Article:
Monday 18 December 2017

Seasons’s slumber: how summer can affect your sleep


Waking up to light mornings and socialising outdoors on balmy evenings are two of the pleasures of summer but they can play havoc with sleep patterns.

Those who already have sleep problems can find it even harder to get enough rest, as Claire Stone, a 32-year-old public relations consultant, knows only too well.

"I've never been a great sleeper and find I particularly suffer in the summer with the difference in light and warmer temperatures," she says.

"I've tried everything from sleeping pills, which I hated as they gave me a hangover-type feeling the next day, to hypnotherapy but nothing really worked."

She's devised her own sleep strategy, which includes taking a Vitamin B complex supplement as well as magnesium, to help her overcome the problem.

"Switching my mattress helped. Despite the commonly held view that a firm mattress is good for your back, I've found you should opt for a mattress to suit you which offers comfort as well as support.

"I've also put up black-out blinds which combats the problem of an earlier sunrise. An eye mask is inadequate as your whole body needs to be in the dark because when our skin senses daylight this raises hormone levels which help wake us up and make us feel alert."

Lack of sleep can place all sorts of strains on the body and contribute to feelings of low mood and depression, says leading nutritionist Patrick Holford, who reports that enquiries about sleep problems rise during the summer months.

"It helps to know how our body prepares for sleep," he says.

"As you start to wind down in the evening, your serotonin levels rise and adrenaline levels fall. Serotonin is a type of chemical which helps to relay signals from one area of the brain to another.

"As it gets darker outside, melatonin also kicks in which helps to control your sleep-awake cycle. Both serotonin and melatonin are made from 5-HTP, a natural amino acid which is present in most protein foods."

Boosting the levels of 5-HTP by taking it as a supplement can benefit some people, he says and advises taking 100 to 200mg half an hour before bed.

"It's best taken on an empty stomach, or with a small amount of carbohydrate such as an oatcake or a piece of fruit.

"Other nutrients which help you get to sleep are magnesium, which has also been reported to help with restless legs. I take magnesium supplements daily and recommend 300mg for those with sleeping problems."

Valerian, often known as 'Nature's Valium' is known for its sleep inducing effects, but Holford points out that although it can be highly effective it should only be taken in the evening.

Also, as it can interact with alcohol and other sedative drugs it should not be taken in combination with those.


What you eat can help your body to be more receptive to sleep, according to Lorna Driver-Davies, nutritionist for the Nutri Centre.

She suggests upping intake of pumpkin seeds, nuts and dark green vegetables, and cherries.

"Pumpkin seeds are rich in amino acids which are required to help manufacture melatonin, the sleep inducing hormone," she says.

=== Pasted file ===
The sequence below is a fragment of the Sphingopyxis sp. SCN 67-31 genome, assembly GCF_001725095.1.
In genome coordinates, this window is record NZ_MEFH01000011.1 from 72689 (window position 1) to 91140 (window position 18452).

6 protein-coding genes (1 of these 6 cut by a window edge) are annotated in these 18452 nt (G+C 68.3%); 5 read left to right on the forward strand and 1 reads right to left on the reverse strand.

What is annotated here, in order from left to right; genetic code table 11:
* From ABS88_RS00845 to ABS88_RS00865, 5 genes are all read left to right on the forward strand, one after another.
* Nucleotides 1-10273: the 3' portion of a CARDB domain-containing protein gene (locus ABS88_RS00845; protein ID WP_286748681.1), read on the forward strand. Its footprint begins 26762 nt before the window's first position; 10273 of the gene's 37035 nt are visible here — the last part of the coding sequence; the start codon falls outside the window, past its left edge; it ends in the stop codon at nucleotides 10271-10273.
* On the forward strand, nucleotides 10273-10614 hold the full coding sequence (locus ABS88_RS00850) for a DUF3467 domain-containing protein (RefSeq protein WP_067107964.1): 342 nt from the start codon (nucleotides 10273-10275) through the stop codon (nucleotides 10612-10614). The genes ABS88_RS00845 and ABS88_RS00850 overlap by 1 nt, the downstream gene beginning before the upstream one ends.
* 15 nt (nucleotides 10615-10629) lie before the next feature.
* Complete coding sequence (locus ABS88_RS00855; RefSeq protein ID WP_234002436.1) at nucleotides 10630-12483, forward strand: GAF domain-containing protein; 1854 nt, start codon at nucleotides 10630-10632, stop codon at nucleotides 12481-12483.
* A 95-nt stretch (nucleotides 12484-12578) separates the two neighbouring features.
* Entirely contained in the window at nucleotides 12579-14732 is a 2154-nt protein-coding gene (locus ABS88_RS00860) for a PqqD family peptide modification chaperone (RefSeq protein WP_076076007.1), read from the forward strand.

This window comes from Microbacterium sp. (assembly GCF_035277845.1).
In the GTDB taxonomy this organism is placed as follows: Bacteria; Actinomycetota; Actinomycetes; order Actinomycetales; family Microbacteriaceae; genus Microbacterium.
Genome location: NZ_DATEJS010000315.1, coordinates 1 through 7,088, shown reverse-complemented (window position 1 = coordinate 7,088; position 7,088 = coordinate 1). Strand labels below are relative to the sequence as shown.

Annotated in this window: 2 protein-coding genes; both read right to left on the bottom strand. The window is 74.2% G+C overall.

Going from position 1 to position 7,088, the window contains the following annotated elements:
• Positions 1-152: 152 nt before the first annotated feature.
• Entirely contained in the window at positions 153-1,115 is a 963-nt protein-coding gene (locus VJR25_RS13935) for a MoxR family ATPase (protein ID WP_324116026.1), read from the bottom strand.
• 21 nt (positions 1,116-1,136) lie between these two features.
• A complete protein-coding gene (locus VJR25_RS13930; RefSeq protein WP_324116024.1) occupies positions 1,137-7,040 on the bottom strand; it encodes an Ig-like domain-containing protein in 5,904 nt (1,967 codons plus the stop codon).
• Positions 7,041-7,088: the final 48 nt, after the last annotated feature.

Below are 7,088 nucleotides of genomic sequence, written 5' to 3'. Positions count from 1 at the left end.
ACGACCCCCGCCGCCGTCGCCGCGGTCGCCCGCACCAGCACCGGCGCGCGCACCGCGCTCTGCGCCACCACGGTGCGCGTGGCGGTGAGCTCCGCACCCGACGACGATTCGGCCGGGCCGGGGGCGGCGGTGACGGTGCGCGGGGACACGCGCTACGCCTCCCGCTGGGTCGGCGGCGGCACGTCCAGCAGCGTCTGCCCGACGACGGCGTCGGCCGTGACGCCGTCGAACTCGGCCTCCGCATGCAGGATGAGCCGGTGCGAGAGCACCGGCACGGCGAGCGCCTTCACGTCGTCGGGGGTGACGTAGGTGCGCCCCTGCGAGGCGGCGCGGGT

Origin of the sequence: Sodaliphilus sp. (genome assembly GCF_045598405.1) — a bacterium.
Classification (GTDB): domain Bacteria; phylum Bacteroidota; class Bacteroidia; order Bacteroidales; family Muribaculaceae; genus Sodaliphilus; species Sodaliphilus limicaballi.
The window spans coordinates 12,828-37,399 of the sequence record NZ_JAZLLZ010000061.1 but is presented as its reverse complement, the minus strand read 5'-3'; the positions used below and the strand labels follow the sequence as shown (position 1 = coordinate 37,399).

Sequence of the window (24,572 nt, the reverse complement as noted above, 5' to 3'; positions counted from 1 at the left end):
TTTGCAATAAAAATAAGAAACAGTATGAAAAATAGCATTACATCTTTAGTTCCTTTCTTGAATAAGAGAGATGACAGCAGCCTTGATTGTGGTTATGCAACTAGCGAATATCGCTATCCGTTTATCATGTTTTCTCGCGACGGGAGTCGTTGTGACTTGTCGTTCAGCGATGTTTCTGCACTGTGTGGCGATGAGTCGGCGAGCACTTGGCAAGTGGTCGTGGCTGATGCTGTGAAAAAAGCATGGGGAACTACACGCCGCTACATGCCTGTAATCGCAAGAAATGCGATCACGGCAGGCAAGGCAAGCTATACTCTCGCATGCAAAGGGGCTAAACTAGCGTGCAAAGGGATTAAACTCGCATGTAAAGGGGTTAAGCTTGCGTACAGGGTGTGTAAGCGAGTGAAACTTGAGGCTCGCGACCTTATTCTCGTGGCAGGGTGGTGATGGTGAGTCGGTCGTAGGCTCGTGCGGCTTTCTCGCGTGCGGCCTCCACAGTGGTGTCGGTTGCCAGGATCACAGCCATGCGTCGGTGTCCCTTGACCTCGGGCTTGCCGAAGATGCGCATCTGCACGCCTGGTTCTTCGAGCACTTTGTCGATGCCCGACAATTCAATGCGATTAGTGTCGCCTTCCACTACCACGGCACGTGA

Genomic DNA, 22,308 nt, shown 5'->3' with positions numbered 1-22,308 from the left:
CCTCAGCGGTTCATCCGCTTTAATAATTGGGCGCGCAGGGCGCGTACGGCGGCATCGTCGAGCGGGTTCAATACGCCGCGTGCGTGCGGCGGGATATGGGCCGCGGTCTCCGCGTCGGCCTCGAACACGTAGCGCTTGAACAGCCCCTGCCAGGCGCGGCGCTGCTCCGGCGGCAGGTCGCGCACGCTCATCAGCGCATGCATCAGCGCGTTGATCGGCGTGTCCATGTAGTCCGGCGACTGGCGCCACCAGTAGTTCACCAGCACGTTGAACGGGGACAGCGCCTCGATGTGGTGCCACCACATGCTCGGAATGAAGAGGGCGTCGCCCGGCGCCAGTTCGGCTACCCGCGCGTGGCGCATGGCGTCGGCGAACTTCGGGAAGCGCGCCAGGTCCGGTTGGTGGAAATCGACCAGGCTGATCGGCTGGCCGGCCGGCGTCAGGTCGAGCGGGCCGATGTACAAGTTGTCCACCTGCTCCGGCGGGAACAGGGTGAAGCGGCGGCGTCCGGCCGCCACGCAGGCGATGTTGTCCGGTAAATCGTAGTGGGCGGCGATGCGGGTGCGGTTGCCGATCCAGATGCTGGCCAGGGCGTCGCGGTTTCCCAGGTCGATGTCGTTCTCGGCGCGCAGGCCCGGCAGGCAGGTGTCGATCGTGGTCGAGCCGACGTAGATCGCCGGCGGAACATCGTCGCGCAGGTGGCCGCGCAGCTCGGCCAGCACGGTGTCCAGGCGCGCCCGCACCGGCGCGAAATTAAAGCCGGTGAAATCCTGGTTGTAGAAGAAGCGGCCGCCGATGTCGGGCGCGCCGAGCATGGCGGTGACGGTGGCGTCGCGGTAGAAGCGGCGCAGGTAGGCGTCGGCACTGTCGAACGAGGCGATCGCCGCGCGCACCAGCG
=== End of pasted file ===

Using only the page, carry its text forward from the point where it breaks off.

"Essential fats found in pumpkin seeds and other seeds are also helpful for improving metabolism. Take a handful before bed."

Nuts and dark green vegetables, she advises, are all rich in the mineral magnesium, which is known as a 'nature's tranquilliser' and commonly used as a sleep aid. Cherries also contain small amounts of the hormone melatonin.


An inability to sleep can often be associated with fluctuating blood sugar levels, as it's common for people to struggle to sleep when these fall, says Alli Godbold, a nutritional therapist and author of Feed Your Health.

"To prevent this problem, sugar and refined carbohydrates should be avoided as far as possible, and it's also a good idea to cut back on stimulants such as coffee, tea, cola, chocolate and alcohol and avoid or keep them to a minimum in the evening."


Restless Leg Syndrome (RLS) can vary in severity and causes an irresistible inclination to move your legs.

It can cause discomfort in the feet, calves and thighs and in many cases, the condition can be distressing and disruptive and affect daily activities including sleep.

"Over 50% of people in the UK suffer with sleep disorders of some kind, generally attributed to a stressful lifestyle, and RLS is a common problem," says acupuncturist Rachel Peckham.

She recommends acupuncture to calm the nervous system and it may also boost hormonal outputs by increasing endorphin production.


Nocturnal muscle cramp causes distress and sleep disruption for more than 13 million people in the UK.

Around 82% per cent of women have suffered with the complaint, with 12% per cent experiencing nocturnal cramps every night.

"People often aren't aware that they could be suffering from a sleep condition that is easy to treat," Dr Guy Meadows, insomnia specialist and founder of the Sleep School.

"Instead of worrying about the problem, it's important to trust your body's ability to sleep, making lifestyle changes or taking appropriate treatments where appropriate."


If you haven't burned enough energy throughout the day, it's likely that you'll find it hard to nod off at bedtime but a daily work-out could be the answer.

"You can give yourself a work-out at home without spending a penny on expensive equipment," says Justin Way, personal trainer with Pure Gym.

"Doing the housework is the perfect opportunity to flex your muscles. When hoovering, stand on your left leg while pushing and pulling the hoover around with your right arm.

"Hop to move around the room and alternate legs every two minutes. This will work the core while toning the legs and bum."

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